Busy shipping more than $1 million in gluten-free goods a month, a bakery in Swedesboro with national headquarters in Lyndhurst has turned to micro-influencer marketing to spread word of its new products and free sampling promotion.
According to Community Manager Alexandra Lazar, Schär’s goal of hitting one million social media impressions through collaborations with 50 influencers, most with around 5,000 followers, is well on its way due to a partnership with Perlu, an influencer platform based in Syracuse, N.Y.
Schär targets customers with Celiac disease, an immune disorder in which people can’t eat gluten because it will damage their small intestine. Celiac affects approximately 1% of the population according to The National Foundation for Celiac Awareness, and because the diagnosis rate is only about 20% of those who experience it, Schär’s market is a niche one.
The gluten-free space is growing, though. According to Research and Markets, the national gluten-free food products market was valued at around $2.7 billion in 2018, and is projected to double by 2025.
“One of the biggest barriers to reaching gluten-free consumers, though, is price. We have our bakery in Swedesboro, but we import a lot of our ingredients and they’re all non-GMO. However, there’s also a lot of testing that has to go on within these gluten free facilities,” increasing the price beyond non-gluten-free products, Lazar explained.
Schär tests everything from packaging to the final product with the ELISA R5 assay to ensure that everything is below the 20 gluten parts per million threshold required by the Food and Drug Administration.
Being that we have this niche industry, people are really following them for advice on Celiac disease. It’s something you can only treat using a gluten-free diet [and] they look to them for answers, for product reviews.
To get folks past the price – a loaf of Artisan Baker white bread or a 4-pack of ciabatta rolls retail for $6 at ShopRite – Schär enlists micro-influencers that the gluten-free community looks to for guidance.
According to marketer HubSpot, micro-influencers are individuals with between 1,000 and 10,000 followers on social media that aren’t celebrities but are typically well-known in their area of interest and have high rates of engagement from their social media audiences.
“Being that we have this niche industry, people are really following them for advice on Celiac disease. It’s something you can only treat using a gluten-free diet [and] they look to them for answers, for product reviews,” Lazar said.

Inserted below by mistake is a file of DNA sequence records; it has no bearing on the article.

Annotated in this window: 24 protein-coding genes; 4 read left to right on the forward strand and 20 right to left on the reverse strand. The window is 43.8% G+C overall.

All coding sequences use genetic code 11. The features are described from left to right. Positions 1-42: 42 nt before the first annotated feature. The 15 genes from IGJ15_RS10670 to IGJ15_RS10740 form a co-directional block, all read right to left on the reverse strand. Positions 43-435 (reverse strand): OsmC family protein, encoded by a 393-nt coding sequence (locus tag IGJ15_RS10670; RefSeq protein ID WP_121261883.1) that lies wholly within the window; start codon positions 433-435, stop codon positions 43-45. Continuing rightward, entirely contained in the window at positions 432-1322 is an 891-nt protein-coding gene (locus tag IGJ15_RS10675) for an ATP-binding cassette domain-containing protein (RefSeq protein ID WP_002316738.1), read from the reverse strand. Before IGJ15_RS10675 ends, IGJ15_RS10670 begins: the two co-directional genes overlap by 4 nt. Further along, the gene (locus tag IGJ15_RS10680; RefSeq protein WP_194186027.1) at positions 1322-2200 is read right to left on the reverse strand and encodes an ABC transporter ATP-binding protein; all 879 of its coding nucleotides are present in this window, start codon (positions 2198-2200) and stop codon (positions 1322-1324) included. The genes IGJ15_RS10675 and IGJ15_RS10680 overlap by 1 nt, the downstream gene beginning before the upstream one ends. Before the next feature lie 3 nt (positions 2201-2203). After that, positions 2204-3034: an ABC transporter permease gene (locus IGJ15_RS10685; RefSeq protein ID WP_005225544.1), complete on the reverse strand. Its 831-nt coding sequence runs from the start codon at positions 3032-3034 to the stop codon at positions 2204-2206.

Schär recently improved the recipe for its hotdog and hamburger buns and is kicking off a nationwide sampling campaign for a few of the products, which are already popular in the European market, where they originated. Schär will send 20,000 free boxes of products to folks who request them online through the holiday season in an effort to create a buzz about the products and overcome resistance arising from cost.
To amplify the recipe reformulation and sampling program launch, Perlu identified the appropriate influencers and hired them to create two Schär posts each. The sampling campaign will include Schär’s gluten-free bagels, one flavor of Schär’s new gluten-free table crackers, and some of the brand’s cookies; and on social media will be pushed out with the hashtag #scharsgreatesthits alongside curated Spotify playlists based on analytics that indicate what their customers are listening to.
The brand, which was brought to and reformulated for the U.S. market with the help of the Rutgers Food Innovation Center in Bridgeton, has grown double digits since 2016 and by almost 20% this year alone.
With the help of its micro-influencer partners, Lazar sees Schär as poised for more growth.
“With the biggest influencers, sometimes the message gets diluted and the trust isn’t there. A lot of [micro-influencers] are so regional. In Michigan, we have an influencer with just 2,000 followers, but you can correlate her influence with people searching for us online. They really do have an impact,” she said.